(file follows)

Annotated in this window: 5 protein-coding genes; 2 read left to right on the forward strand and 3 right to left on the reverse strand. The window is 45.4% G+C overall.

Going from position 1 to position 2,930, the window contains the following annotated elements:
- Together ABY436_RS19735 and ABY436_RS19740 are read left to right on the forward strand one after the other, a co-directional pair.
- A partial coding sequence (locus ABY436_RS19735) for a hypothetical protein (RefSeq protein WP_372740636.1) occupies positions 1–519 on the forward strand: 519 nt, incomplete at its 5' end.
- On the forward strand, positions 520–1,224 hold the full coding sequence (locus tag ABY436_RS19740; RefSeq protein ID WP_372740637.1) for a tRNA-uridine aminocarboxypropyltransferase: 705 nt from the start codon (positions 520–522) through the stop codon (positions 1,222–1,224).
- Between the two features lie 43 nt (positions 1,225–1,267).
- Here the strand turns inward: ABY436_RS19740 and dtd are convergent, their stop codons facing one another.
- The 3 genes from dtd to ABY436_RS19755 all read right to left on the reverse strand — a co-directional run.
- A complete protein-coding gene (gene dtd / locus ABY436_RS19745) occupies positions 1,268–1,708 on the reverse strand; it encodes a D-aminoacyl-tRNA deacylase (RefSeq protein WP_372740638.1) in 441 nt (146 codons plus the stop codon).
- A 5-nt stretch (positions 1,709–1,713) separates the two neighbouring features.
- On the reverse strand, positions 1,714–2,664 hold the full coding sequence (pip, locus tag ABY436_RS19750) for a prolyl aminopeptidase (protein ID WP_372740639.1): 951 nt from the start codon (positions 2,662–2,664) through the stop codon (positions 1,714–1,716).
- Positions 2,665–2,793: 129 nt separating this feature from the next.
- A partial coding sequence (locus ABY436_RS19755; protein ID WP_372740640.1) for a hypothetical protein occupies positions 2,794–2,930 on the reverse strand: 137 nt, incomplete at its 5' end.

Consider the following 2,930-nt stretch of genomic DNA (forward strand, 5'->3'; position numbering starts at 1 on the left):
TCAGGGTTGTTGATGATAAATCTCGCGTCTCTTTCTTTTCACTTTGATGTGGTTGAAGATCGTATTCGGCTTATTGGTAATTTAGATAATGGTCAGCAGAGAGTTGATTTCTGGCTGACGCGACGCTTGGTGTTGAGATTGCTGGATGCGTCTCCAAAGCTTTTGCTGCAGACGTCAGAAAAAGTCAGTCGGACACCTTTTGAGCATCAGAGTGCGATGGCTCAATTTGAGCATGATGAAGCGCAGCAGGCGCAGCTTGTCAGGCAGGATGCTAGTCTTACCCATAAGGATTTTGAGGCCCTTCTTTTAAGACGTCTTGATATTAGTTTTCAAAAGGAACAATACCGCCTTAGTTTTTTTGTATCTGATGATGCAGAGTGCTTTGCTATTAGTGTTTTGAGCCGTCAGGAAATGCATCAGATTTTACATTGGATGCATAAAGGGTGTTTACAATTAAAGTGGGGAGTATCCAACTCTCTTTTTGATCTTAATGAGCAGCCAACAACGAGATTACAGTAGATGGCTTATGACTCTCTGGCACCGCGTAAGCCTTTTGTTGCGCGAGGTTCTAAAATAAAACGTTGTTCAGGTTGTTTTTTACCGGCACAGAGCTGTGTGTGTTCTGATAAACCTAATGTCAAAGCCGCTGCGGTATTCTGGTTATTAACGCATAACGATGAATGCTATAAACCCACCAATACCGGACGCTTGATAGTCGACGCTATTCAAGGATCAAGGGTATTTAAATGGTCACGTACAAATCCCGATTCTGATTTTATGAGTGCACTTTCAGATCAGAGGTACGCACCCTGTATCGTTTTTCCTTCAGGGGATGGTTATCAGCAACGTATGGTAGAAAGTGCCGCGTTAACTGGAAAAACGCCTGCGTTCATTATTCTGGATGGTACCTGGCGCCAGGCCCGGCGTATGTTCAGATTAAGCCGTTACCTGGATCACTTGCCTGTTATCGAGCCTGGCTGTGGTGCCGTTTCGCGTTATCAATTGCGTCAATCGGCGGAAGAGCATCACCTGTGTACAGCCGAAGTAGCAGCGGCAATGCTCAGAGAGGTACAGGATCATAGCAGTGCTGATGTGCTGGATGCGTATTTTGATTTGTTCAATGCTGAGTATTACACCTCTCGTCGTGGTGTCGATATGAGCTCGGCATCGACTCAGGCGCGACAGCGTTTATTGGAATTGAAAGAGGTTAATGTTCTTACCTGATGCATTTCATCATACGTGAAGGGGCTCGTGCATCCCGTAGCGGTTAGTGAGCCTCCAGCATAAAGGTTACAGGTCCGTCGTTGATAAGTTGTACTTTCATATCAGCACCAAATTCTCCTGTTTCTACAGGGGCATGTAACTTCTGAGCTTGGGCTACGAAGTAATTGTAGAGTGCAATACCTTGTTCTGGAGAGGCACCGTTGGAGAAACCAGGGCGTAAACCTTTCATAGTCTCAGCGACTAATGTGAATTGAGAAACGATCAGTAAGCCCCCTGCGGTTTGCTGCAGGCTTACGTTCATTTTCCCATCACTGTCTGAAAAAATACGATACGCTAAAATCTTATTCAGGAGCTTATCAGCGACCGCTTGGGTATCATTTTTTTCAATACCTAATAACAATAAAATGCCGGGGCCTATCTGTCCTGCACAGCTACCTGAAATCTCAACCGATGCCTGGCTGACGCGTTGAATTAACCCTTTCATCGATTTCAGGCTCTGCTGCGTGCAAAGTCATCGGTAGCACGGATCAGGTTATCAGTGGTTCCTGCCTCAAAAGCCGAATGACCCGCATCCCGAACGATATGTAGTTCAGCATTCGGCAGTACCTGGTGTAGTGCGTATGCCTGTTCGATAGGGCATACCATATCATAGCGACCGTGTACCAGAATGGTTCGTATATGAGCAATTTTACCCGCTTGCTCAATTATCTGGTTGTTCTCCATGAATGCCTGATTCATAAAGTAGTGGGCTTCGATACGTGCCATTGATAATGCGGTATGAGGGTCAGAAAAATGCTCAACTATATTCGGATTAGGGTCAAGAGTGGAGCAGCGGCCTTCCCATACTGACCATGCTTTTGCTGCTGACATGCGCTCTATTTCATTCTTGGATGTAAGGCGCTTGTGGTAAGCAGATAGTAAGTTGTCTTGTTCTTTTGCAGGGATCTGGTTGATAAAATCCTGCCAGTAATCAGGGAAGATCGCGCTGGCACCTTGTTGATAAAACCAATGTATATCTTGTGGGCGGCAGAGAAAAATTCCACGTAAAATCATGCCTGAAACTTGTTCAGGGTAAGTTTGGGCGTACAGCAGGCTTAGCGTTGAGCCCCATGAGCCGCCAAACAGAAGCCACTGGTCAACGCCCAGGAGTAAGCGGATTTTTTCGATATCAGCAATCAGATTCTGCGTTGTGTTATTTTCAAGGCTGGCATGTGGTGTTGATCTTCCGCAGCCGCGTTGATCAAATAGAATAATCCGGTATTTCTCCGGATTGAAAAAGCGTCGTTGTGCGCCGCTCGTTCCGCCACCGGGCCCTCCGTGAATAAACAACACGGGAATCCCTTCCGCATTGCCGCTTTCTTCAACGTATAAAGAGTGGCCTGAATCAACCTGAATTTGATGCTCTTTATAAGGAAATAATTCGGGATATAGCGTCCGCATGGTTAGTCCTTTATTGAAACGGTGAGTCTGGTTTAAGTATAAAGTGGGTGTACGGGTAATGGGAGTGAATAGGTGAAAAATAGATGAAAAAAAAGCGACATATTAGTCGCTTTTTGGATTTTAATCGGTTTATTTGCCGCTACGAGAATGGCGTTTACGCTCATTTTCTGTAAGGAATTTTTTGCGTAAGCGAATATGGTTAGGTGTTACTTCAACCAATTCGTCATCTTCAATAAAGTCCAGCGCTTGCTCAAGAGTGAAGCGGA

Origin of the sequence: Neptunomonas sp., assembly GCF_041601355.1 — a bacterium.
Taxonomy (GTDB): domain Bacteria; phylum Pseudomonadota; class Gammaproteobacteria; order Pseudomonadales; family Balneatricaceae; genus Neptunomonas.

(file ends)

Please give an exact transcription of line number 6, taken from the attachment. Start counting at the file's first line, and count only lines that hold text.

- Between the two features lie 43 nt (positions 1,225–1,267).